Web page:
Flu Bird flu case may be first double jump

Discussion in 'Survival Medicine' started by melbo, May 24, 2006.

  1. melbo

    melbo Hunter Gatherer Administrator Founding Member


    INDONESIA, May.24 (NYTIMES): Reacting to the death on Monday of an Indonesian man, the World Health Organization said yesterday that the case appeared to be the first example of the avian flu jumping from human to human to human.

    But the health agency quickly cautioned that this did not necessarily mean that the virus had mutated into a strain that could start a pandemic by jumping rapidly between people as ordinary flu does.

    It is a "definite possibility" that the virus jumped more than once inside a family cluster, said Maria Cheng, a spokeswoman for the W.H.O. in Geneva. Although a second jump sounds alarming, "It doesn't look like the trend has changed," she said. "Each case was in very close contact with the previous one."

    In the past there have been at least three cases of suspected human-to-human transmission of the A(H5N1) strain of bird flu; all were between family members who spent hours in close contact and would have breathed in large amounts of virus-contaminated droplets. The virus is known to attach itself to receptors deep in the lungs, not in the nose and throat as seasonal flu does.

    The man who died was 32 and became sick on May 15. He is believed to have caught the flu while caring for his 10-year-old son, who died of the disease on May 13.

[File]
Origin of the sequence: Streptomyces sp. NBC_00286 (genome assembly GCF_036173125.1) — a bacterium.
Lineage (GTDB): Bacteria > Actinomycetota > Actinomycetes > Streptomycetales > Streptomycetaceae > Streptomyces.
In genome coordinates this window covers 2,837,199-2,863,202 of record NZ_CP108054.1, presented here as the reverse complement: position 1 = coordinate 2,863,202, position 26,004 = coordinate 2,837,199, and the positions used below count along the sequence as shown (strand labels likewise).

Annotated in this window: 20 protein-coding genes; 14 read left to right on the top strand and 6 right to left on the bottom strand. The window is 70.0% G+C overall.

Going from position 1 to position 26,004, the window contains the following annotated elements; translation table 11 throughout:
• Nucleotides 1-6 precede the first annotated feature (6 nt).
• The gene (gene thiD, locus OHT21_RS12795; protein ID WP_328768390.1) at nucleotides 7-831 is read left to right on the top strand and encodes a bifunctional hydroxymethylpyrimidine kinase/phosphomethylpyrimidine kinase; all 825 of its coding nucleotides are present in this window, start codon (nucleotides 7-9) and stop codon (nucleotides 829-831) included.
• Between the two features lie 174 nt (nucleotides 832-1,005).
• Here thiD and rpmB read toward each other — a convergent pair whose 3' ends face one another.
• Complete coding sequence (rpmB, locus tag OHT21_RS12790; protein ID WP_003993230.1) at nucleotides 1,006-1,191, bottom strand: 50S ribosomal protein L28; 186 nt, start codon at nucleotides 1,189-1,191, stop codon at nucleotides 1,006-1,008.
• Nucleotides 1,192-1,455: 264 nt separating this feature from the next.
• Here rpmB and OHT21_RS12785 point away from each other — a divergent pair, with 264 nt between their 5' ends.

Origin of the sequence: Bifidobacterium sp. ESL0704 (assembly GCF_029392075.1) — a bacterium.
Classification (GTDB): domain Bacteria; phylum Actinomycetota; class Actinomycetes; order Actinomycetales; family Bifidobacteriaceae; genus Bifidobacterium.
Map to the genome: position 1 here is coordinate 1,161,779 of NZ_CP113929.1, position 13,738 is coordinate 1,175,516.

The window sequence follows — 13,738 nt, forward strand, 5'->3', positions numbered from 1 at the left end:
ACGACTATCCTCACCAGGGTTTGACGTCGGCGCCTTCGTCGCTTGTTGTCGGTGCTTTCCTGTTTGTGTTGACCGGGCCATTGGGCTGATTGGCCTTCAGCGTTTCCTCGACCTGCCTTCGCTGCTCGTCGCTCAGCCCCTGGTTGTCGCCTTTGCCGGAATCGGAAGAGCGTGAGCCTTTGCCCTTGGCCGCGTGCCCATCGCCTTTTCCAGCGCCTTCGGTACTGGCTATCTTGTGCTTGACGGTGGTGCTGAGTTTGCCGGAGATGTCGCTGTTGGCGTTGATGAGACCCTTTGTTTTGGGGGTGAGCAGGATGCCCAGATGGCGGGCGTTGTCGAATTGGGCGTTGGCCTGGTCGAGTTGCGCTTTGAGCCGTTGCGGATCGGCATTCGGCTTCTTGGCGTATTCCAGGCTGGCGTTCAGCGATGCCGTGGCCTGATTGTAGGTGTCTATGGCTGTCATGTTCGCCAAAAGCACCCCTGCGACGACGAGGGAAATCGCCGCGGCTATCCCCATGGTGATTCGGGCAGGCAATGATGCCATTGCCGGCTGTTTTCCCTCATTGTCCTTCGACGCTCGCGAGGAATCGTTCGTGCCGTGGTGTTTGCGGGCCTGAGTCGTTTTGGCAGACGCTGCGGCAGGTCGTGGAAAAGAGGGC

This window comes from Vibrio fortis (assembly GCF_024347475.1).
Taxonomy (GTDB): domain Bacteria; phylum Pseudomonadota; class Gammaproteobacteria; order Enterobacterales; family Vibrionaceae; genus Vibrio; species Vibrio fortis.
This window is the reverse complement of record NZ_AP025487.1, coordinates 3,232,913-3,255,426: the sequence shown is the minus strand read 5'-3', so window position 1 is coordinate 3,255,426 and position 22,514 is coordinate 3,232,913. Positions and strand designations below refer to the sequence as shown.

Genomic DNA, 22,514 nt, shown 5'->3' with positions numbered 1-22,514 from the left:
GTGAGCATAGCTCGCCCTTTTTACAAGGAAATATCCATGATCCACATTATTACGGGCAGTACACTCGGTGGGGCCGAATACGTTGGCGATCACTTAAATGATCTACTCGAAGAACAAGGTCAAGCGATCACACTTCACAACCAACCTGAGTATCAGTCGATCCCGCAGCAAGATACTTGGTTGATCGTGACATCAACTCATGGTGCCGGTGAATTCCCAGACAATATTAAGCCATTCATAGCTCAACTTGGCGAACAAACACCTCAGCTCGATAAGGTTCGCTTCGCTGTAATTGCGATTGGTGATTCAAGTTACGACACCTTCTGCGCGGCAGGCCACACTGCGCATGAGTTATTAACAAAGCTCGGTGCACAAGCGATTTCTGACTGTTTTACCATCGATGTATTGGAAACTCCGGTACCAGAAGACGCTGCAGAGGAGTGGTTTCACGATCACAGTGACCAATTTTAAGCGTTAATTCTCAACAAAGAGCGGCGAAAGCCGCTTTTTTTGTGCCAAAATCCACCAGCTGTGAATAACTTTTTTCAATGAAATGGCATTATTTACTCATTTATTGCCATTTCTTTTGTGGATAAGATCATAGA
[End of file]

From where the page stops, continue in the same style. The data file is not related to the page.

The boy attended a family pork roast in the village of Kubu Sembilang in northern Sumatra on April 29. The hostess, a 37-year-old woman, had become sick on April 27 and was coughing heavily, and several family members slept in her small room, the health agency said. She died May 4 and was buried without any tissue samples being taken; she is presumed to have spread the flu only because of her symptoms.

    Six more family members who were at the barbecue fell sick in the first week of May. Five of them, including the 10-year-old, died in the second week of May; only one, the hostess's 25-year-old brother, recovered.

    Thirty-three other people in Kubu Sembilang who had contact with the family have been quarantined or have been treated with Tamiflu, an antiviral drug, Ms. Cheng said.

    The W.H.O. assumes that the incubation time for bird flu in humans is 7 to 10 days, longer than that of regular flu, she said.

    Henry L. Niman, who runs recombinomics.com, a Web site tracking the genetics of flu cases, argues that the incubation period is closer to the two to four days of regular flu, so the boy may have been infected by another family member, meaning that the virus might have made three consecutive human-to-human jumps. But Ms. Cheng said the health agency's "working hypothesis" was still that it had jumped only twice.

    An Indonesian health official, according to local news reports, said the boy's father had run away after falling ill and had been treated with Tamiflu. He was later found in the village again but refused treatment.

    Ms. Cheng said the village had "not been as cooperative as we'd like."

    Recalling outbreaks of Ebola in which African villagers had been terrified at the sight of foreign doctors arriving in hoods and white overalls, she said she thought that the W.H.O. team had worn civilian clothes, and put on masks only when talking to sick patients.
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